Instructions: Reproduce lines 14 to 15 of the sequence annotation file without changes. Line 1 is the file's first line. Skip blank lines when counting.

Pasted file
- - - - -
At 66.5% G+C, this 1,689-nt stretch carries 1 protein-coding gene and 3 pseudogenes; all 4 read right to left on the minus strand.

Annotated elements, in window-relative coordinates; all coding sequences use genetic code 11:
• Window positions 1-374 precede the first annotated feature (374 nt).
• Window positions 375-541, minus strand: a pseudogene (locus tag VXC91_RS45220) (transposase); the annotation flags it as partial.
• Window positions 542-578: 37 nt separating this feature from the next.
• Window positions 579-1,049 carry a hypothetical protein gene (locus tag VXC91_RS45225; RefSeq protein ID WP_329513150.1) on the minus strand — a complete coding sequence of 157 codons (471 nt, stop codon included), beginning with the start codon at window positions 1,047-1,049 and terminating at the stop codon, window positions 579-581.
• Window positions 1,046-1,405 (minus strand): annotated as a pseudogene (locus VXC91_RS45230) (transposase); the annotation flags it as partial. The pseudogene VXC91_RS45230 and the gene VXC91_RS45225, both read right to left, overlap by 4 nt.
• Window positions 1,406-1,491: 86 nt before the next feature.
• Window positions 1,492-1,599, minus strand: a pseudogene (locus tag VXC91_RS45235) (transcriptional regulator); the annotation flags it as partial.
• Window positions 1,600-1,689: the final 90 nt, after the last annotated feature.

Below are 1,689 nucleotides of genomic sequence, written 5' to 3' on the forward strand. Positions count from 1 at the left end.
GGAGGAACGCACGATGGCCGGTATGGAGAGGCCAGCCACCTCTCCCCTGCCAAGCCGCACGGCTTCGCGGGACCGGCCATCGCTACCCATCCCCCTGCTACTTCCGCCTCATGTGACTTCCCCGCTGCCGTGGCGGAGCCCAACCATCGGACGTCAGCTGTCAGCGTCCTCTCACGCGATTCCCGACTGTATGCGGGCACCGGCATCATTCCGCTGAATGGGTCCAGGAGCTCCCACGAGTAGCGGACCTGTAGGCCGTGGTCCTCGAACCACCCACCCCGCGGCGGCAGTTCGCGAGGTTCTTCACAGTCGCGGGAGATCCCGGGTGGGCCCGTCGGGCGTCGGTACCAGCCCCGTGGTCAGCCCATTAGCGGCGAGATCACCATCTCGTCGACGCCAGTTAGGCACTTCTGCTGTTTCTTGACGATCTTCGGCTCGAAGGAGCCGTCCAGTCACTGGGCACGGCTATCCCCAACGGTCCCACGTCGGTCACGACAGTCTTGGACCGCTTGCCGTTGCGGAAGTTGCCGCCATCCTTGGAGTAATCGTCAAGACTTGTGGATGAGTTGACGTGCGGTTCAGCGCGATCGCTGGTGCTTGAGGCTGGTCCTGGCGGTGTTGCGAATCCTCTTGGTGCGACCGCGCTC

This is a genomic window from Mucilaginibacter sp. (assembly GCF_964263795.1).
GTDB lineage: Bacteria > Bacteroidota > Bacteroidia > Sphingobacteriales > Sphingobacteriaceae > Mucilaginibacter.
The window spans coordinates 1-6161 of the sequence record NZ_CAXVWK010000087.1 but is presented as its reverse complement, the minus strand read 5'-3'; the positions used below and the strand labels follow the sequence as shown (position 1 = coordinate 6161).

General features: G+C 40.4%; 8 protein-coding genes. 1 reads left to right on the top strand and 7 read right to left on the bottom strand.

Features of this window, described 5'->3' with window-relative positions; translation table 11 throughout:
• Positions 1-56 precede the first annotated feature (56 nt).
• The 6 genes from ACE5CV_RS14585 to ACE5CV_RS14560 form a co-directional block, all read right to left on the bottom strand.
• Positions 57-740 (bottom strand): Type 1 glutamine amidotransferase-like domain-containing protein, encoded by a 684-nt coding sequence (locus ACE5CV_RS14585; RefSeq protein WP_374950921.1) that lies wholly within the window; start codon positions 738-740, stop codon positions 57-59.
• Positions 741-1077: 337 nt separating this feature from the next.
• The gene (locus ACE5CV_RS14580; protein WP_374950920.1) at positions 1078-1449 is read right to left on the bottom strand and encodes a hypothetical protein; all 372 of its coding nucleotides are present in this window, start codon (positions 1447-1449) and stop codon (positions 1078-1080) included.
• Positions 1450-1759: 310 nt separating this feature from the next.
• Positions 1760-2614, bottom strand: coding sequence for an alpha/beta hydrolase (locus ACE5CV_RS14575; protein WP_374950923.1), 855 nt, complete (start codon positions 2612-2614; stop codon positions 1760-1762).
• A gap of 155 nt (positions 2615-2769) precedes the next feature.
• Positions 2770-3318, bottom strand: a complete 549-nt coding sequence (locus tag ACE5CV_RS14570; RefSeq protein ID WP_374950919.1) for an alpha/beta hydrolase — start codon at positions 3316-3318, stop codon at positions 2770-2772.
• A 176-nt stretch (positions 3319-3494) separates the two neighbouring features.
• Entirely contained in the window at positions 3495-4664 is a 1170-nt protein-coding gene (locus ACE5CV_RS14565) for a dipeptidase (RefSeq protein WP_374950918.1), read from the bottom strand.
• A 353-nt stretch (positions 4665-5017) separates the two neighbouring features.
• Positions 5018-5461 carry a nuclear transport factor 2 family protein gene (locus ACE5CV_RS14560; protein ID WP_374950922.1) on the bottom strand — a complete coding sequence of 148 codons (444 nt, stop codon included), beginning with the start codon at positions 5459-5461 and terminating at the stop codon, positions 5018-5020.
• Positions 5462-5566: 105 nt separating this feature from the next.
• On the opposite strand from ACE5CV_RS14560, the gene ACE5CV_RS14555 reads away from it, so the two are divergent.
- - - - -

GTDB lineage: Bacteria > Bacteroidota > Bacteroidia > Sphingobacteriales > Sphingobacteriaceae > Mucilaginibacter.
The window spans coordinates 1-6161 of the sequence record NZ_CAXVWK010000087.1 but is presented as its reverse complement, the minus strand read 5'-3'; the positions used below and the strand labels follow the sequence as shown (position 1 = coordinate 6161).